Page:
The 1968 Annual Report is identified as the 122nd Annual Report of the Penn Central Company, again supporting the 1846 start date of the PRR. The letter to the stockholders is signed March 17, 1969.

Both annual reports describe the Penn Central's aggressive program of diversification that reads like a prospectus of a cheap penny-stock scam. While it managed to prop up the PC stock price for a few years, we all know how that ended in June 1970. More details from inside the annual reports when I get a chance.

This leads me onto my quest for reports from 1969 (when the New Haven was force-fed into the system), and of course 1970 when the whole house of cards came down.

-otto-
Last edited by Otto Vondrak on Mon Feb 18, 2008 12:07 pm, edited 1 time in total.
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Post by charlie6017 » Fri Feb 15, 2008 5:29 pm

Thanks for the summary, Otto---very interesting! ;-)
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Post by Otto Vondrak » Tue Mar 04, 2008 2:13 pm

I'm currently working on a project where I am recreating the Penn Central annual report as a PDF. This means retyping all the text. I won't be reproducing the financial statements, just the editorial portion.

-otto-
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lucid-one

Re:

Post by lucid-one » Sun Aug 10, 2008 1:38 pm

Otto Vondrak wrote:The way I always understood things, the NYC and PRR merged on February 1, 1968, forming Penn Central. The way I understood it, two companies merged and made one new company. WRONG. The "merger" was actually the PRR acquiring or buying out the New York Central. Pennsylvania Railroad merely changed their name to Pennsylvania New York Central Transportation Company, or Penn Central for short. The Pennsylvania Railroad traces their existence all the way back to 1846. Which explains a lot...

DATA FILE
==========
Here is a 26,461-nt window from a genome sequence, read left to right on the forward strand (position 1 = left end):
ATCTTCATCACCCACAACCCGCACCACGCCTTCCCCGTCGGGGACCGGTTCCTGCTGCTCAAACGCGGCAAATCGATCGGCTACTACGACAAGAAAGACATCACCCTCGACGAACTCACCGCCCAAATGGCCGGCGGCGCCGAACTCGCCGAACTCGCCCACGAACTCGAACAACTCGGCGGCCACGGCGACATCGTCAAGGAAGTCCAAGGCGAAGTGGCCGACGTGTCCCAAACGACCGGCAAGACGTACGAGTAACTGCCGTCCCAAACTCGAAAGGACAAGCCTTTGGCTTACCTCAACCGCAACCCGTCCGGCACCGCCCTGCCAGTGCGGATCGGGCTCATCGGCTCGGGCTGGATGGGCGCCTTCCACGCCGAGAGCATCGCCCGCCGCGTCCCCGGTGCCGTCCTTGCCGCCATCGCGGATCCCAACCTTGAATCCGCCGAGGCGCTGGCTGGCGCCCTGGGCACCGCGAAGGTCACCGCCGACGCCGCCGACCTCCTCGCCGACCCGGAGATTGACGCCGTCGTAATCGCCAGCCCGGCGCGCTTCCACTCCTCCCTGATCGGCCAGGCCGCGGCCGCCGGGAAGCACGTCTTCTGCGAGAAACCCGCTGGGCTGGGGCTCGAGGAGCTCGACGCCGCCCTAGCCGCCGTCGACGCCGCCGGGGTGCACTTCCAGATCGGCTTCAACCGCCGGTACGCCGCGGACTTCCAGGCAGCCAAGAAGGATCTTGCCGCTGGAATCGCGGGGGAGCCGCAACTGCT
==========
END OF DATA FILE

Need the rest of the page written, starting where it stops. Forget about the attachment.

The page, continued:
Well, actually, this was just a corporate administrative necessity, and doesn't indicate what kind of transaction occurred. New York Central was chartered in Delaware, while PRR had its corporate home in Pennsylvania. The newly merged entity had to be somewhere (and only one "somewhere" is allowed). Pennsylvania made the most sense in many ways -- thus that was made part of the deal. For one thing, having the successor to the "Standard Railroad of the World" chartered anywhere but Pennsylvania was probably a non-starter.

So was it a merger or a corporate takeover? The discrimination is slight and mostly irrelevant. The combined assets came under the ownership of a single entity after the proper financial exchanges were made (and the lawyers got their cut!). Practically every merger or acquisition is different, depending on what the situation is and what is agreed upon by the respective boards of directors for the entities being combined (and, of course, approved by shareholders).

In this case, one corporation ceased to exist, and the other continued on with a new corporate identity. I think the bankers involved probably liked this arrangement better (I'm thinking primarily of Mellon), although as we know, they all too soon lived to regret it.

In reality it makes no difference, as how you "spin" the transaction depends on which camp you were in at the time and how you viewed it. Perlman clearly felt taken over operationally, as that was his part of the whole thing.

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Re:

Post by JimBoylan » Mon Aug 11, 2008 3:40 pm

Otto Vondrak wrote:The "merger" was actually the PRR acquiring or buying out the New York Central. Pennyslvania Railroad merely changed their name to Pennsylvania New York Central Transportation Company, or Penn Central for short.
So, NYC stockholders got cash and/or PC stock in exchange for their shares,while PRR stockholders just stayed as they were? Possibly PRR stockholders could ask the PC Stock Transfer Agent for a replacement stock certificate with the new name but the same number of shares on it?

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Re: Early annual reports - 1967, 1968

Post by lvrr325 » Fri Aug 22, 2008 5:42 am

That's also how the PRR took control of the Lehigh Valley, stockholders got one share of PRR for like 2 5/8ths shares of LV, or some goofy figure like that (I think I posted the exact number in a thread on the LV board if anyone wants to look it up).